Digital transformation is dominating industry dialogue. From harnessing the power of Big Data to robotics and automation, the digital narrative is inescapable. However, how much action has followed that discussion? Not enough—especially when one considers the increased demand for the oil and gas industry’s output.

The industry is fortunate that the world continues to need the products it develops. In fact, energy demand is expected to increase by more than 30% by 2040. Moreover, recently oil prices have recovered from the lows of the past two years. However, the industry must not lose discipline just because the price of oil is stabilizing.

BP is determined to decouple costs and oil price. It is a major undertaking, requiring possibly more transformation than what was delivered during the painful years of sub-$50/bbl oil.

The industry needs to work differently with partners from within and beyond the industry. The industry must continuously challenge the cost base through simplification, standardization and automation. It also needs to equip and empower its people with the latest tools and capabilities to innovate at pace.

Digital army

The industry is fortunate as an army of digital knights is standing by with many of the technologies and techniques to help it transform.

Some are familiar and need to be scaled up; others may initially appear threatening to the industry’s way of life. Although there will undoubtedly be winners and losers in this battle, transformation on this scale across the industry is good for all. It will secure the best players in the industry, make it leaner, fitter and more resilient to future challenges.

This transformation will see BP pair the architects of its offshore infrastructure with the architects of its data lakes, subsurface engineers with cloud engineers and installations with their digital twins.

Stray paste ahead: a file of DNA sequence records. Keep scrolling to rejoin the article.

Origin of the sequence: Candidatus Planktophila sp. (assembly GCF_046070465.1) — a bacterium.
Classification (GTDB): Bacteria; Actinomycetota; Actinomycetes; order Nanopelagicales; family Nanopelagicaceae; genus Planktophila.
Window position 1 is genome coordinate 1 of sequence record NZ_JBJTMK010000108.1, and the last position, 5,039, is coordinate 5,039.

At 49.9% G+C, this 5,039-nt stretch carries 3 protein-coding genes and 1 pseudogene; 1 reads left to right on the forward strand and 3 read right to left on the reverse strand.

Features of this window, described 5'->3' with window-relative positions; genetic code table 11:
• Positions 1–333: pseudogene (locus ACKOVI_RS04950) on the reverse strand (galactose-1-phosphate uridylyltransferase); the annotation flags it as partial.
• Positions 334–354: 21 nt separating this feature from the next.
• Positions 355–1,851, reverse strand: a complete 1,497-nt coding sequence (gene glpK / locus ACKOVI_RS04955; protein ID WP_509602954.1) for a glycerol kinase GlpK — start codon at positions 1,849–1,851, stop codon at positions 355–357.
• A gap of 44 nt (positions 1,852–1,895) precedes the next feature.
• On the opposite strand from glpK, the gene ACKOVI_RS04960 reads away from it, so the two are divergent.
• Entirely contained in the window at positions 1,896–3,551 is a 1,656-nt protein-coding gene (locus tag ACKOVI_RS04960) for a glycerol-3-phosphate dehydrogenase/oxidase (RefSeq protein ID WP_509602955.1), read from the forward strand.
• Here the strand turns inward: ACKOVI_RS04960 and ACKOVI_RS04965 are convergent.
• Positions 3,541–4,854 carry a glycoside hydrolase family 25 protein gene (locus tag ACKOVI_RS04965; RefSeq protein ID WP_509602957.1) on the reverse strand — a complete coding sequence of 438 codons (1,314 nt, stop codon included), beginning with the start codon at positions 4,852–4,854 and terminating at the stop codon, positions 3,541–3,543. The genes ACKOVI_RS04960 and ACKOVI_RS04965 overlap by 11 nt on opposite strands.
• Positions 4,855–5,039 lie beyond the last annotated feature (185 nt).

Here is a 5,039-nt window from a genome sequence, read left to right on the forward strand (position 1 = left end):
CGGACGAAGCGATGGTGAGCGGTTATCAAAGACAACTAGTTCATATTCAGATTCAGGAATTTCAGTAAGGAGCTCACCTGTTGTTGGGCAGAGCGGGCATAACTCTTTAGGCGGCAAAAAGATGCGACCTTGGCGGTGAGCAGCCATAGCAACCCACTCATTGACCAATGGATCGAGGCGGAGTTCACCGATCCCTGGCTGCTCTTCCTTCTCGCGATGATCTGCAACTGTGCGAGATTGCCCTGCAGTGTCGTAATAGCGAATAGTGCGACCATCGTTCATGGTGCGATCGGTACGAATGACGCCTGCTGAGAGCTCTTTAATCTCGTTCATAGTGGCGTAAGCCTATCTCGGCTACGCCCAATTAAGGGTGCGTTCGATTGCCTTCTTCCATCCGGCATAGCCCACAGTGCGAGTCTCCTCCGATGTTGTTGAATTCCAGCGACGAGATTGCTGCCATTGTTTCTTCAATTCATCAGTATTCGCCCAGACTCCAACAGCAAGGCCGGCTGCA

Digital transformation

Connected Upstream is BP’s Industrial Internet of Things—connecting its people with its data, connecting physical and digital assets, and connecting machine intelligence to business decisions. The Connected Upstream represents a marked shift in how BP runs its business, one intended to modernize the company, drive a focus on margins and create value through major project acceleration, while all the time keeping a laser focus on safety.

Connecting people and data

Last year BP began deploying a new production optimization system, APEX, across its global asset portfolio. This scale of global deployment has been achieved within a year because APEX is a standard tool built on cloud architecture. It is delivering value today, and last year it helped add about 30,000 bbl/d of point-in-time production.

Underpinning APEX is a major transformation in how the company collects, stores and shares its data. All data, both historical and real-time, on BP’s wells (outside the Lower 48) are stored in one system, accessible globally. This is reaping the rewards through global well activity reviews that can be conducted at any time, rather than with months of preparation.

Connecting physical and digital assets

APEX is a digital twin of BP’s production system, one of several the company is building that enable it to plan changes and interventions in the digital world before making them in the real world.

Plant Operations Advisor is another such digital twin, this time focused on plant reliability and facility uptime. Developed in collaboration with Baker Hughes, a GE company (BHGE), the technology is now deployed across the company’s entire deepwater Gulf of Mexico (GoM) business.